Indie-Phet Nguyen MPS studied by candlelight to finish school and came to Australia on a Colombo Plan scholarship in 1975. She loves her life as a locum.
What was in like coming to Australia post-Vietnam war?
There weren’t a lot of Asian people in Australia at the time, so coming to a Western country was a bit of a struggle for the first year. The culture, food and language are all very different, so it took some time to adapt to life here.
Why did you choose pharmacy?
When I arrived in Australia, I received two scholarships – one in medicine, the other in pharmacy. Coming from a tiny country like Laos, I had to learn a lot of languages to survive – Lao, French, Thai, and Vietnamese. But English was just a hobby language that I didn’t speak very well.
After 3 months here, we had to sit an English test, which around 70% of the Colombo Scholarship recipients failed. I thought my level of English might be better suited to pharmacy, so I accepted a place at the University of South Australia’s School of Pharmacy.
While separated from my other Colombo colleagues, who remained in Sydney, I loved studying pharmacy. Back then, we trained to serve the community in a practical way. I learned a lot about medicines through compounding. For example, when making a cream mixture, we needed to create ways to improve the texture of the cream.
What do you enjoy most about working as a locum?
Locum pharmacists have far fewer financial responsibilities. Rather than worrying about a business’s bottom line, I get to spend more time with patients in the pharmacy. Each place I go, I make sure to study the demographics of the population. For example, if they are of low or high socioeconomic status, and what kind of diseases they have. This helps me to understand some of the reasons why certain populations appear happier and healthier than others. I also love travelling, particularly when I get to spend time at the beach.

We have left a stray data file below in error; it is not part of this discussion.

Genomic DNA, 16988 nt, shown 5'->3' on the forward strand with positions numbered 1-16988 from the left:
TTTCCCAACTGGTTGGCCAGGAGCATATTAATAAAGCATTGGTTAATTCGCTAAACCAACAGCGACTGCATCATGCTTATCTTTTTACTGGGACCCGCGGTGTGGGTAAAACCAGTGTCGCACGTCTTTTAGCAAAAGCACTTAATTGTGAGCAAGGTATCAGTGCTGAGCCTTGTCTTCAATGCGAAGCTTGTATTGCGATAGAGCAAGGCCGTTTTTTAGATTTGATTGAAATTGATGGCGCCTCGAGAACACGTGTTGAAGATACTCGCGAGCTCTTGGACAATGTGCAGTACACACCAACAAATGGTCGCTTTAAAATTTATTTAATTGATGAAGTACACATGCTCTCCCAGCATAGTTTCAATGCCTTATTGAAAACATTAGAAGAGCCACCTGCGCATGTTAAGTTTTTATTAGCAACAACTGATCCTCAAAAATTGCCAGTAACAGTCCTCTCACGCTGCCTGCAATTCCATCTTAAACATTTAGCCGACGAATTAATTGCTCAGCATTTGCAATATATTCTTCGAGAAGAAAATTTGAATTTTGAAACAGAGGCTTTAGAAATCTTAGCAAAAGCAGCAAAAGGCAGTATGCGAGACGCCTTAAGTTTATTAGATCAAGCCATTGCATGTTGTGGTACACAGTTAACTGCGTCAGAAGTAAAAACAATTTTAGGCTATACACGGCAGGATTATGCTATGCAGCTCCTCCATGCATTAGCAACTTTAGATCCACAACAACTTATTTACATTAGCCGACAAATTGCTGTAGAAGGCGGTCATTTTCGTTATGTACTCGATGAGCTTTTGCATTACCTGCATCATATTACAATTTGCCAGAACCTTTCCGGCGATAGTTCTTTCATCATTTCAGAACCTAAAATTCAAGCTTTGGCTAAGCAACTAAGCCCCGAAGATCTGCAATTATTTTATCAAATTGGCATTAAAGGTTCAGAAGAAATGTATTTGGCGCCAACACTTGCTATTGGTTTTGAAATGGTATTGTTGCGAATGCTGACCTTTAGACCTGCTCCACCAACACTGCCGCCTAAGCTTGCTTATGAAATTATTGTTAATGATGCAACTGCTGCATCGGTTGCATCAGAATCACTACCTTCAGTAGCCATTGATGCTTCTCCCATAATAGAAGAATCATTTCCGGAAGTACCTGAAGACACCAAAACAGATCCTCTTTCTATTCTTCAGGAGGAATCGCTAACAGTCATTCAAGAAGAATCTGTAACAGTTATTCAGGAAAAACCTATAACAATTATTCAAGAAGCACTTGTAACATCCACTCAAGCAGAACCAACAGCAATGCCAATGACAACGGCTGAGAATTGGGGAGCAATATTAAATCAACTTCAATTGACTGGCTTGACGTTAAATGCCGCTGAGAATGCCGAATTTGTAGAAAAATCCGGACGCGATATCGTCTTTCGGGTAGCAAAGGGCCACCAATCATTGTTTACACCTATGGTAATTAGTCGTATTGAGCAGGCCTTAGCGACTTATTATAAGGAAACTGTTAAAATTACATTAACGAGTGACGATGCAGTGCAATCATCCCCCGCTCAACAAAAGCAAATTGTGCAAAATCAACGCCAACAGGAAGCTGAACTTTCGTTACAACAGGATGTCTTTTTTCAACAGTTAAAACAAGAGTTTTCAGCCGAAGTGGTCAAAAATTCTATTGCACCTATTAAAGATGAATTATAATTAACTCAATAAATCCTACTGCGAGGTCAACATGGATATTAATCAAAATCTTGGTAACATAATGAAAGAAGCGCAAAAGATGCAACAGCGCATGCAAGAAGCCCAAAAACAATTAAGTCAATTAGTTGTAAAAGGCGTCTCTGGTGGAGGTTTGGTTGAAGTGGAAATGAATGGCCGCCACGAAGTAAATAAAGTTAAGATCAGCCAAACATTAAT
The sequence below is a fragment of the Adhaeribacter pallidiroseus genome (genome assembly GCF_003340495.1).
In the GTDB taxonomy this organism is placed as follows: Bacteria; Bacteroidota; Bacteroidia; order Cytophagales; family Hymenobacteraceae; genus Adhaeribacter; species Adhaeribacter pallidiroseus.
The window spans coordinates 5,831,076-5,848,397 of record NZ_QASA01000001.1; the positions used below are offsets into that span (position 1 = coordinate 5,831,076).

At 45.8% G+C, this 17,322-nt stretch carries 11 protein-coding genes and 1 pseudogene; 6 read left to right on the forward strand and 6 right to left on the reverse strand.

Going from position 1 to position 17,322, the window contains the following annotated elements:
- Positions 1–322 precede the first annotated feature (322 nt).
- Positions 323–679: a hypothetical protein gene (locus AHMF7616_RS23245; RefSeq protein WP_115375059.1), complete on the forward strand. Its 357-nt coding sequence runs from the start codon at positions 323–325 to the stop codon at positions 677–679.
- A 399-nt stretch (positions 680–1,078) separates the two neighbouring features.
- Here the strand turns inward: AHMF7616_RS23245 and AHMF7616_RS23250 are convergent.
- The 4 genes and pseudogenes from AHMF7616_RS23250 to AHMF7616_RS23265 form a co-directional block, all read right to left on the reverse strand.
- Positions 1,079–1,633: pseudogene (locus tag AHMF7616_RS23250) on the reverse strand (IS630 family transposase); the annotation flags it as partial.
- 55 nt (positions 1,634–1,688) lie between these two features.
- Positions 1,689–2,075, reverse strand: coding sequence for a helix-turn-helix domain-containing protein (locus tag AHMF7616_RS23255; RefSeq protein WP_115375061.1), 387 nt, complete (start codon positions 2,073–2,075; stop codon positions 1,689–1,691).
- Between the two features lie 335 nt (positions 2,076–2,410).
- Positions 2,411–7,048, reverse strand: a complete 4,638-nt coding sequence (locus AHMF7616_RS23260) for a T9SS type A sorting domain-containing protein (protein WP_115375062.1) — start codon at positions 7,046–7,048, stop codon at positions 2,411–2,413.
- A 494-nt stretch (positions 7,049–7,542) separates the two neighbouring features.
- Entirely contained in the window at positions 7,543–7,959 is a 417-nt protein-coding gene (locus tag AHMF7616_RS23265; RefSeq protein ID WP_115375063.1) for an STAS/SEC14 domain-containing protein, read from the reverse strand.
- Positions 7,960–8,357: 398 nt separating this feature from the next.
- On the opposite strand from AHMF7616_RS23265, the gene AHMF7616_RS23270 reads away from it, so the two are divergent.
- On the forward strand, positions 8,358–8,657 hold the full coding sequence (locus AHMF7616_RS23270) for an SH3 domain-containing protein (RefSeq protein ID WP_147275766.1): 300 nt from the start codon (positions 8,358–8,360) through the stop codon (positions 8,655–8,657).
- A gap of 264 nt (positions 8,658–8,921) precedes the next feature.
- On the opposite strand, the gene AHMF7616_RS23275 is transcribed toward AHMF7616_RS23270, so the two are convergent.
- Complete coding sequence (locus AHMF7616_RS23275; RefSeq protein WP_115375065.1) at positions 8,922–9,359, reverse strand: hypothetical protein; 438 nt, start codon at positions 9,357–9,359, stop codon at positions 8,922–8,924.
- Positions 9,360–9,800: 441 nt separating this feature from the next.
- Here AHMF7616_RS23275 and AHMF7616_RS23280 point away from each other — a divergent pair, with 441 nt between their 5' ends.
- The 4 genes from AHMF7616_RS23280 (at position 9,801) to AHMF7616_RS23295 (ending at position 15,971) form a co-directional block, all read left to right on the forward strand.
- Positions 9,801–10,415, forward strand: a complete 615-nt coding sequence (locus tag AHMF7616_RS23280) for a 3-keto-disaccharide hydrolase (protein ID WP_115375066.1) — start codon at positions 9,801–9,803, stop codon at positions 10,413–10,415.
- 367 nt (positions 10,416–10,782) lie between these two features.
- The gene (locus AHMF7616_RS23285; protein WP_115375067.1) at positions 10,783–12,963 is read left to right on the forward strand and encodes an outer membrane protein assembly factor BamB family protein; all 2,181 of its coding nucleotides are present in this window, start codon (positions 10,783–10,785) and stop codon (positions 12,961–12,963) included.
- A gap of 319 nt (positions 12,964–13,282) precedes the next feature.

What took you to Katherine in the Northern Territory?
Basically, a leap of faith. The pharmacy where I am working had been asking me to come up for almost 2 years. Eventually I thought, ‘why not? I can always turn back if I don’t like it’. After around 3 weeks, I fell in love with the place – it’s so different to what I’m used to, and far more challenging. I’ve been here for around 6 months, and plan to stay longer – if I can get some pharmacy interns to come up here.
Who are your main patients?
I work with a lot of First Nations people. Many of them are quite unwell, and I have been trying to understand why that’s the case. More than 50% of the population have type 2 diabetes and many are born with kidney impairment.
Medication adherence is also very poor. Some patients can go weeks without taking their medicines and end up in hospital. When I was here for 6 weeks, I was invited to meet most of the GPs in town. Now that I have a relationship with at least 80% of the GPs here, I’ve been doing MedsChecks and sending notes back to the prescribers.
Now that I know a lot more about the health issues the people here face, I will meet them again sometime next year to discuss where we can go from here.
What’s satisfying about your new role?
Most patients’ medication adherence has improved. They understand they can’t miss doses, especially if they are taking more than one blood-clotting medicine. I also remind them that they can’t go more than 6 months without a medication review.
The next step I’d like to take is working with the government to improve access to drinking water on the streets of Katherine. Overall, my patients are starting to realise that I’m always here to help.